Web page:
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Link Found Between Respiratory Syncytial Virus Infection and Asthma
Link Found Between Respiratory Syncytial Virus Infection and Asthma 800 533 Mary Bates, PhD

RSV infection early in life increases risk of subsequent wheezing or asthma. Respiratory syncytial virus (RSV) is the leading cause of hospitalization in infants all over the world. It can lead to serious acute infections, and new research from Nationwide Children’s shows RSV infection can also have long-term health consequences. In a new study, researchers…

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Percutaneous Occlusion Linked to Respiratory Improvements in Low-Weight Infants with PDA
Percutaneous Occlusion Linked to Respiratory Improvements in Low-Weight Infants with PDA 1024 575 Abbie Roth

Percutaneous occlusion for patent ductus arteriosus (PDA) in infants weighing less than 6 kg is associated with potential longer term improvements in respiratory health, research by investigators at Nationwide Children’s Hospital shows. “A new device for PDA closure recently approved by the FDA has potential to reduce the incidence of device-related complications. This important work…

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Does Newborn Screening Lead to Life-Span Benefits?
Does Newborn Screening Lead to Life-Span Benefits? 1024 678 Kevin Mayhood

To find the answer, researchers suggest data systems to track long-term care and outcomes are needed. Newborns in the United States are screened for a list of diseases, a practice that saves or improves 13,000 lives annually, the Centers for Disease Control and Prevention estimates. But, a group of health experts who helped build the…

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Rethinking Gastroesophageal Reflux Disease (GERD) in Infants
Rethinking Gastroesophageal Reflux Disease (GERD) in Infants 150 150 Lauren Dembeck

Novel use of existing technology points to other causes of GERD-like symptoms. While typically attributed to gastroesophageal reflux disease (GERD), supra-esophageal symptoms, such as cough, back arching and gagging, can be temporally associated with aerophagia, according to a new study by researchers at Nationwide Children’s Hospital. The findings come from the novel implementation of standard…

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Improving Medication Dosing Consistency for Infants With Neonatal Abstinence Syndrome
Improving Medication Dosing Consistency for Infants With Neonatal Abstinence Syndrome 150 150 Abbie Roth

A quality improvement initiative effectively increases the percentage of infants dosed according to birth weight. From 2000 to 2009, prenatal maternal opiate use increased from 1.2 to 5.6 per 1,000 births, with up to 80% of in utero exposed infants requiring pharmacotherapy for neonatal abstinence syndrome (NAS). In Ohio, home of Nationwide Children’s Hospital, the exposure rate…

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Surprise Finding in Respiratory Syncytial Virus Infection Viral Load Study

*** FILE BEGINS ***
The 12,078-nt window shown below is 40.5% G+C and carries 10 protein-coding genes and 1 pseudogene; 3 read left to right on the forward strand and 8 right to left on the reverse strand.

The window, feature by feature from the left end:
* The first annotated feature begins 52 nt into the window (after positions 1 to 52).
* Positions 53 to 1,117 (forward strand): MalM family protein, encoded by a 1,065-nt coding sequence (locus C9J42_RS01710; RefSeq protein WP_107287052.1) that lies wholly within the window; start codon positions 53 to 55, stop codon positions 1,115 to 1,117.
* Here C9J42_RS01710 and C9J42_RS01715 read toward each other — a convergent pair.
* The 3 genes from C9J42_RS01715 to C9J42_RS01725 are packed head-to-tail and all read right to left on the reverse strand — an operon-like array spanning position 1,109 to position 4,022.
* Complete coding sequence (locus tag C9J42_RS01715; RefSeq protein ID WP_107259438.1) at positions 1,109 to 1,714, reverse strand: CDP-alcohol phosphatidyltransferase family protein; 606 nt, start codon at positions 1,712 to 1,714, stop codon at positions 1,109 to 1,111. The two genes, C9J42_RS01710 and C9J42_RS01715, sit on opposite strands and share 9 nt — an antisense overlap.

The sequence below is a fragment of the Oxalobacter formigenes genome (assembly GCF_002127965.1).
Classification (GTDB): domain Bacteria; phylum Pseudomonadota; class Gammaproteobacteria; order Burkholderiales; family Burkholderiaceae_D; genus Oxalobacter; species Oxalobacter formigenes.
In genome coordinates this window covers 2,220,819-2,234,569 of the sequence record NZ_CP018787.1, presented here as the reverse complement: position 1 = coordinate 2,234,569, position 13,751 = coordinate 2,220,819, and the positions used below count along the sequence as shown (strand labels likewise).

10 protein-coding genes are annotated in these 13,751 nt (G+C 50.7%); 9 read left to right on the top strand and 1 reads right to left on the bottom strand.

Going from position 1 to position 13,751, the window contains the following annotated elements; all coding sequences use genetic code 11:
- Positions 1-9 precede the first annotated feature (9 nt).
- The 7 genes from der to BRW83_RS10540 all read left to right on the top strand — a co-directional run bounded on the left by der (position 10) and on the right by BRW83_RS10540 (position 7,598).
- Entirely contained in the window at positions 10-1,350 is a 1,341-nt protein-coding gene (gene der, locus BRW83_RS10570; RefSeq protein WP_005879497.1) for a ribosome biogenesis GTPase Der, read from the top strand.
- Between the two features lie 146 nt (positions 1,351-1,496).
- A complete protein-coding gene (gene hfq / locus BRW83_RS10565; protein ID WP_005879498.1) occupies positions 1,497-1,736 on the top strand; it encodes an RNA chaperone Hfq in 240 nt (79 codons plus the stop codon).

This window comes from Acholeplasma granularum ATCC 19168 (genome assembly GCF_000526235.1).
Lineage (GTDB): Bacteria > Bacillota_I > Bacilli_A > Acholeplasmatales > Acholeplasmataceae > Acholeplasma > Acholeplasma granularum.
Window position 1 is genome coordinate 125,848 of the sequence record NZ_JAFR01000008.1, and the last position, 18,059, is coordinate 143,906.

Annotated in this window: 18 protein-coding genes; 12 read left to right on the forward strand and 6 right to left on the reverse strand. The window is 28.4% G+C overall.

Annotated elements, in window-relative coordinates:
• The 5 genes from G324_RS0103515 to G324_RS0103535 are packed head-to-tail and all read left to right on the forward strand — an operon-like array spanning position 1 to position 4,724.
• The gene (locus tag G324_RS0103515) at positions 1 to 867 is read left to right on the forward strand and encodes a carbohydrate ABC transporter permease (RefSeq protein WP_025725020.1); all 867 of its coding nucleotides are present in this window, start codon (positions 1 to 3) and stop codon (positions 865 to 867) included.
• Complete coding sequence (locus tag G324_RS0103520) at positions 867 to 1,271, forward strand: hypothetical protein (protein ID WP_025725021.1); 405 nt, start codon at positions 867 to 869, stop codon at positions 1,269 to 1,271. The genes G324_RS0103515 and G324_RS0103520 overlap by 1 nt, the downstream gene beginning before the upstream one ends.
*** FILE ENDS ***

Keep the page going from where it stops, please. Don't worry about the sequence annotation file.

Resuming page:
Surprise Finding in Respiratory Syncytial Virus Infection Viral Load Study 150 150 Lauren Dembeck

Understanding viral load dynamics can help inform treatment decisions Respiratory syncytial virus (RSV) lower respiratory tract infection is a leading cause of hospitalization and mortality in infants worldwide, but a licensed RSV vaccine has not yet been developed, in part due to the incomplete understanding of RSV pathogenesis. While investigating the relationship between RSV viral…

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Family Support Linked to Resilience in Kindergarteners Born Preterm
Family Support Linked to Resilience in Kindergarteners Born Preterm 150 150 Adelaide Feibel

Despite known adverse outcomes associated with prematurity, a large minority of kindergarteners born preterm exhibit none of them. For years, medical researchers have dedicated countless hours to studying the adverse outcomes of premature births. But in their attempts to illuminate the incidence of cognitive, behavioral and learning deficits in preterm and low-birth-weight infants, researchers have…

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Skin-to-Skin Care Safe for Infants After Surgery
Skin-to-Skin Care Safe for Infants After Surgery 150 150 Mary Bates, PhD

A quality improvement project shows that skin-to-skin care can be safely integrated into the treatment of infants who require surgery. Multiple barriers prevent routine skin-to-skin care for infants in the neonatal intensive care unit (NICU), particularly for infants requiring surgical consultation. A recent quality improvement project, published in the Journal of Pediatric Surgery, shows that routine…

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Optimal Use of an FDA-Approved Device for PDA Closure in Infants
Optimal Use of an FDA-Approved Device for PDA Closure in Infants 150 150 Mary Bates, PhD

Randomized, controlled clinical trials are needed to answer questions regarding when and with whom to use the device. In January 2019, the US Food and Drug Administration approved a novel device for patent ductus arteriosus (PDA) closure in infants. The Amplatzer Piccolo Occluder is indicated for catheter-based closure of PDA in infants weighing more than…

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CMV Testing: Why You Don’t Need Legislation to Make It a Good Idea
CMV Testing: Why You Don’t Need Legislation to Make It a Good Idea 1024 575 Samantha Morsink